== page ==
Pangilinan, his abortive POC run and the sports news cycle
SACRAMENTO—Talk about dominating the sports news cycle.
Business tycoon Manny V. Pangilinan is no publicity seeker. But by titillating sports reporters and junkies alike recently, he guaranteed himself of an almost round-the-clock sports coverage without really trying.
Known in sports circles as MVP for his initials and for a track record as the country’s most valuable patron for sports, Pangilinan inserted himself into a significant event. He vacillated between running and not running for the presidency of the Philippine Olympic Committee (POC) for the longest time.
Manila’s major daily newspapers I monitor without fail went to town plotting the mogul’s every move in the morning. I was told that sports talk radio dissected his thinking during the day and the networks wrapped it all up on the evening news.
It all started when MVP’s supporters anchored his possible run for the POC presidency to rescue local sports from mediocrity on a simple premise:
That a sizable number of national sports association leaders have had enough of current and reelectionist Olympic chief Jose Cojuangco Jr., they would break away for the telecom magnate if only to try something new at the POC.
MVP, president of the Samahang Basketbol ng Pilipinas and benefactor to six more NSAs, was coasting on that wave of enthusiasm. Why a visionary like him chose not to build upon that clamor and challenge Cojuangco is befuddling, to say the least.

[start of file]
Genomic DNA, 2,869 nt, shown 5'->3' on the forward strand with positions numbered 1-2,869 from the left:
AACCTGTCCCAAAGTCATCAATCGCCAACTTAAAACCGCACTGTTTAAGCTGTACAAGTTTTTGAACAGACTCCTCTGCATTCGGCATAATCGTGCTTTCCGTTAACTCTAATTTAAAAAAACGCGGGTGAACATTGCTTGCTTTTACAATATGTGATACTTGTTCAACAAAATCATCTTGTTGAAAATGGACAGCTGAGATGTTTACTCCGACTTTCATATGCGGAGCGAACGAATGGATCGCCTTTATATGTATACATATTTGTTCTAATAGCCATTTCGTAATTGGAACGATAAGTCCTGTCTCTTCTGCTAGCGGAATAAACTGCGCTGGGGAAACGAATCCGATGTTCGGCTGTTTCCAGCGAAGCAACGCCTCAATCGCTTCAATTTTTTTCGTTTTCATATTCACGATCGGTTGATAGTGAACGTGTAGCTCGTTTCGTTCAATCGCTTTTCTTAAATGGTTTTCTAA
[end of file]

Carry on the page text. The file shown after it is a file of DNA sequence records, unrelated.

His eventual decision effectively broke the traditional news cycle, although the discussion that followed opened a lane for Facebook and Twitter traffic on the Internet.
It won’t be surprising at all if even at this point, the story of MVP’s abortive candidacy is kept alive around the office water fountain and by social media addicts who relish sharing it, twisting it and reacting to it.
So what really happened?
Did the fire wall that Cojuangco built by announcing his full slate of candidates just as the deadline for filing neared appear unbreakable? Did it foretell of a slugfest at the POC elections on Nov. 30 with President Noynoy Aquino’s uncle?
After navigating a minefield of office politics in the NSAs during a so-called “unity dinner” with their leaders, did Pangilinan sense a wobbly candidacy in the making?
Did the fate of a kabalen, Arthur Macapagal, four years ago figure in MVP’s decision?
Art, half-brother of ex-President Gloria Macapagal-Arroyo thought he had the magic number of votes in the bag against Cojuangco in 2008, only to suffer betrayal at the polls.
Meanwhile, conspiracy theorists are on a feeding frenzy out there. I am quite certain they have a weird take on Pangilinan’s judgment call, but I won’t dare ask.
An MVP sports lieutenant said the boss was “truthful” in his statement. “It’s really difficult for him to attend to the POC at this time,” the aide said. “He was just pressured into considering (running) by the so-called clamor, but eventually decided it wasn’t feasible… I assure you that was it.”
The aide said that at the unity dinner, some attendees attempted to switch the course of the campaign against Cojuangco.
They asked amateur boxing president Ricky Vargas to run in Pangilinan’s place.
“Pero talagang ayaw ni Ricky. (Ricky was not keen on running at all).”